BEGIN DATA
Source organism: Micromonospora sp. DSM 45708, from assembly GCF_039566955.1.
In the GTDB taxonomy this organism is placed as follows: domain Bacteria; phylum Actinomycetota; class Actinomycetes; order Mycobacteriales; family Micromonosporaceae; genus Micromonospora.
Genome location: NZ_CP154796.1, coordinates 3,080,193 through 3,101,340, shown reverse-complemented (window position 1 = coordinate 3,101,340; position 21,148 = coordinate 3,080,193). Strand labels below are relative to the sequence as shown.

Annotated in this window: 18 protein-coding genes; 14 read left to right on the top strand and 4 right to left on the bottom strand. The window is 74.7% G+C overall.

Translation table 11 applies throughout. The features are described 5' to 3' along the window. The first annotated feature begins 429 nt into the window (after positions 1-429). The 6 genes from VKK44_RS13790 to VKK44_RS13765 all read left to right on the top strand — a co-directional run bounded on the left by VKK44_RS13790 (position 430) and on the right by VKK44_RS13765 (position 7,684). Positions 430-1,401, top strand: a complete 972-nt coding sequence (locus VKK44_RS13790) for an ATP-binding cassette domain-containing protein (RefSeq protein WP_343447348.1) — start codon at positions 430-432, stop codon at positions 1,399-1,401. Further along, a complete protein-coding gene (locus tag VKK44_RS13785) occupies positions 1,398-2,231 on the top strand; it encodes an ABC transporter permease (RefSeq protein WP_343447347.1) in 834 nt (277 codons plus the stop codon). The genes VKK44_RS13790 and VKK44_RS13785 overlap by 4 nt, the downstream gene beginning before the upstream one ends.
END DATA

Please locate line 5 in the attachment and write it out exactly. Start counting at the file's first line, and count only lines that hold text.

Translation table 11 applies throughout. The features are described 5' to 3' along the window. The first annotated feature begins 429 nt into the window (after positions 1-429). The 6 genes from VKK44_RS13790 to VKK44_RS13765 all read left to right on the top strand — a co-directional run bounded on the left by VKK44_RS13790 (position 430) and on the right by VKK44_RS13765 (position 7,684). Positions 430-1,401, top strand: a complete 972-nt coding sequence (locus VKK44_RS13790) for an ATP-binding cassette domain-containing protein (RefSeq protein WP_343447348.1) — start codon at positions 430-432, stop codon at positions 1,399-1,401. Further along, a complete protein-coding gene (locus tag VKK44_RS13785) occupies positions 1,398-2,231 on the top strand; it encodes an ABC transporter permease (RefSeq protein WP_343447347.1) in 834 nt (277 codons plus the stop codon). The genes VKK44_RS13790 and VKK44_RS13785 overlap by 4 nt, the downstream gene beginning before the upstream one ends.